Sunday, June 28, 2020


I heard the game was tough, and they lost,
despairing in muddy jerseys,
turf jutting from face guards and heavy cleats.

Sweat-stained and sore, they showered,
and the camaraderie of the locker room
broke through the stern silence with boyish laughter.
Weekend plans made, they climbed into the chartered bus
and drove slowly through the misty night
to the airport, to go home, back to West Virginia.

The plane gleamed reassuringly, like technology always does.
The power of the lift, the whine of competent engines
flinging them into the clouds, driving them high beyond the storm
into the clear, star-filled night. But the flight was rough, and
nearing their goal, it happened; a jolting shudder,
surprised looks, and amid the confusion of savage g-forces
suddenly nothing remained but flames
and twisted metal
and silence
on the charred mountain.

This is when I first became acquainted with death.

These were my friends, my old team-mates;
two years before we jogged in the hot August sun
and ranged through snowy October backfields;
like dangerous tigers we hunted quarterbacks,
thinking we were forever young and strong
and invincible.

Jack Rapasy, Bob Harris, and Mark Andrews:

Jack was the joker, but he could catch a bullet
six feet over his head, and leave two defenders
to slam into each other as they met, mid –air,
where he was,
while he ambled smiling to the end-zone.

And Bob could throw that bullet, his baby-face
And million dollar smile belying muscle-thick arms,
rocket launchers, splitting Friday nights with their fire.

But Mark, gentle giant of a linesman, was like my
big brother; he taught me how to shift and pull and trap,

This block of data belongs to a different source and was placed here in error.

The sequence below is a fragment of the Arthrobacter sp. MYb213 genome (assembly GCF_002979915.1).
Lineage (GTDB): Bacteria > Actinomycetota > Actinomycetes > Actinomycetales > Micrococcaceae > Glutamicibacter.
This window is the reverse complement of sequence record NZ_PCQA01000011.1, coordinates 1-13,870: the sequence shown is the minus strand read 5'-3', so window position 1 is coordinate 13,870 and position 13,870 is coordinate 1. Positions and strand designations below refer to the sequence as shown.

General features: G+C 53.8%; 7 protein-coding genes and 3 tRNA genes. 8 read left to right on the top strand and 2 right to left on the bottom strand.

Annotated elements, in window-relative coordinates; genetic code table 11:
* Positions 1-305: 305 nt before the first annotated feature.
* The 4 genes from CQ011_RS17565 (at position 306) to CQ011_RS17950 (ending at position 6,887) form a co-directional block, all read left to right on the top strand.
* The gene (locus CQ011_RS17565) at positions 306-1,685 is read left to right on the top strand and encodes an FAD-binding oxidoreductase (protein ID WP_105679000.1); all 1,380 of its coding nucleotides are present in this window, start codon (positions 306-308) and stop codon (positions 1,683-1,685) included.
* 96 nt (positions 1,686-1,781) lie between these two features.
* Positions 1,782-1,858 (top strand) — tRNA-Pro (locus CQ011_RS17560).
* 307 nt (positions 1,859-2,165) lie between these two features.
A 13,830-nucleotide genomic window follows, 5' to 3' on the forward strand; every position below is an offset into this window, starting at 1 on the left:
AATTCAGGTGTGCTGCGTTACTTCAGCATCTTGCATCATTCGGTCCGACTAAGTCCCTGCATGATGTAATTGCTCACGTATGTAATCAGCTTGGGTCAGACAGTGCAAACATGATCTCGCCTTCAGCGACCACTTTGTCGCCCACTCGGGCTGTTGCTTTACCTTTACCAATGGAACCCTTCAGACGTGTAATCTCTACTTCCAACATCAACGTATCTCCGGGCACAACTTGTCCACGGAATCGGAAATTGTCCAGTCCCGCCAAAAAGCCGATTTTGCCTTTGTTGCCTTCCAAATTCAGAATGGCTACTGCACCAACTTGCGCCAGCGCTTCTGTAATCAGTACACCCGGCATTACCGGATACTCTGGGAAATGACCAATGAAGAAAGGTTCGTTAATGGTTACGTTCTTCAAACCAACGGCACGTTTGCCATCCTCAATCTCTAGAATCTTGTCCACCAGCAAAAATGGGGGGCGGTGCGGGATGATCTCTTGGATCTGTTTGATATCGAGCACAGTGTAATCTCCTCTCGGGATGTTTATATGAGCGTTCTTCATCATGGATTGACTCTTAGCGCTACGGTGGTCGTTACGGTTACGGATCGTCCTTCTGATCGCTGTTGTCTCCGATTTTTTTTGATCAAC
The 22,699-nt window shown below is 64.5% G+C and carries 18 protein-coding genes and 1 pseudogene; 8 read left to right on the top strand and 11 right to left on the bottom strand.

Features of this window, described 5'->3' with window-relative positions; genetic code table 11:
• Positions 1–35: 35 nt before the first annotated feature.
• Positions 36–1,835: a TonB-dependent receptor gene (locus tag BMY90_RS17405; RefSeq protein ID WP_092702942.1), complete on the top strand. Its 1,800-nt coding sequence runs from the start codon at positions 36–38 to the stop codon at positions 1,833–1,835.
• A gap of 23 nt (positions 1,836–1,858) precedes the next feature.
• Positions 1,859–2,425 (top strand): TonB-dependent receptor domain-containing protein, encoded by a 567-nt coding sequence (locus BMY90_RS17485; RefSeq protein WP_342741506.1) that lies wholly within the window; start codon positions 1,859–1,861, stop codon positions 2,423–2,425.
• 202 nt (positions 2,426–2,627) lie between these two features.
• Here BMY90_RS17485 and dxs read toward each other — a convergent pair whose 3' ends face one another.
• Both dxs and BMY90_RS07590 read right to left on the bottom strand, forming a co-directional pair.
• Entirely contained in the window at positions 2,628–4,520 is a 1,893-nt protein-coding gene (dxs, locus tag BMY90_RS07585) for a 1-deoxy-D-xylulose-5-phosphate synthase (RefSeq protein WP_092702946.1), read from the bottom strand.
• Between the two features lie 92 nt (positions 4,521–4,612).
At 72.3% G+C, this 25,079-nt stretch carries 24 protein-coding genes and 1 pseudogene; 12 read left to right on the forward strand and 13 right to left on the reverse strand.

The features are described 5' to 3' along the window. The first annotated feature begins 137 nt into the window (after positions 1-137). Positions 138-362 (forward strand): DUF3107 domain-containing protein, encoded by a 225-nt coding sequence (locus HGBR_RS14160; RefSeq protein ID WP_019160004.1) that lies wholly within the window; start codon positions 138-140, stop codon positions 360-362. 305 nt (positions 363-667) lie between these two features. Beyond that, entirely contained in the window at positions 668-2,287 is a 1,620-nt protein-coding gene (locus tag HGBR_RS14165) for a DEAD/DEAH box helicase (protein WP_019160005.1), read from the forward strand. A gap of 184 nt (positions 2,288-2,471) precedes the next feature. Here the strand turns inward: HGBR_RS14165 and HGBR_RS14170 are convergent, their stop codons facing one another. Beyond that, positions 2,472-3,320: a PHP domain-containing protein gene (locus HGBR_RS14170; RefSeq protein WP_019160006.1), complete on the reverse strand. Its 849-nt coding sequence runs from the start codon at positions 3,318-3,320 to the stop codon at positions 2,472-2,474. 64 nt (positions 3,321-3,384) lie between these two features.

and admired my fierce tackle, my willingness
to sacrifice clarity to stop a power-sweep.

We grew up together, but Mark died far from home.

Their three caskets in our high school gym lay,
while I, staring at glaring metal,
stood silent and amazed
that never would they run,
or throw, or tackle, or smile, or laugh,
or again be.


Saturday, June 27, 2020

The Beginning

The road calls
its whispering song
as early trucks whine,
red-shifting down the highway,
past the heavy curtains
of our room.

But we’re ready,
early risers,
eager to begin.

The motel lot is already alive,
as sleepy travelers
coffee steam rising
with the morning mist,
dream of going
to the coast,
to the mountains,
to the desert
To glittering Las Vegas,

to see all the places
In the thick triple A book,
following sure, red lines
on bright, creased maps,

but on my dark dashboard
the glowing GPS,
polite, sure girl
leads the way.

This road has called us
over and over,
and this time
we are going
east,  into the rising sun,

as bright white lines flash
like years in our headlights,
quickly forgotten
and always another
flying into another
never looking back
to see where we were

only seeing now
as this now blurs
into the next now
and the future
never really

But such philosophy
can be dangerous
at 75 miles per hour,

so turning on the radio
we glide down I-5.

It’s a fast road,
but straight as a
boring dream,
until, beyond Bakersfield,
crossing the
high eastern limit
of the great, green valley,

suddenly we break free
into the dry Mojave,
into a space so wide
that the pink, morning sky
arches its bright back
all the way
to space.

Time itself
could get lost here,

but not us!

Time never had a GPS girl
cheerful  guide
to lead us
on our summer’s journey
across wide America.


Rose at Nightfall

“God wants to know the divine goodness in us.” Thomas Merton

Red rose flames
in shade of day’s end.
Night sifts gently
through dark trees;

but the rose!
the rose yet blooms;

defies the fall
of night’s certain pall.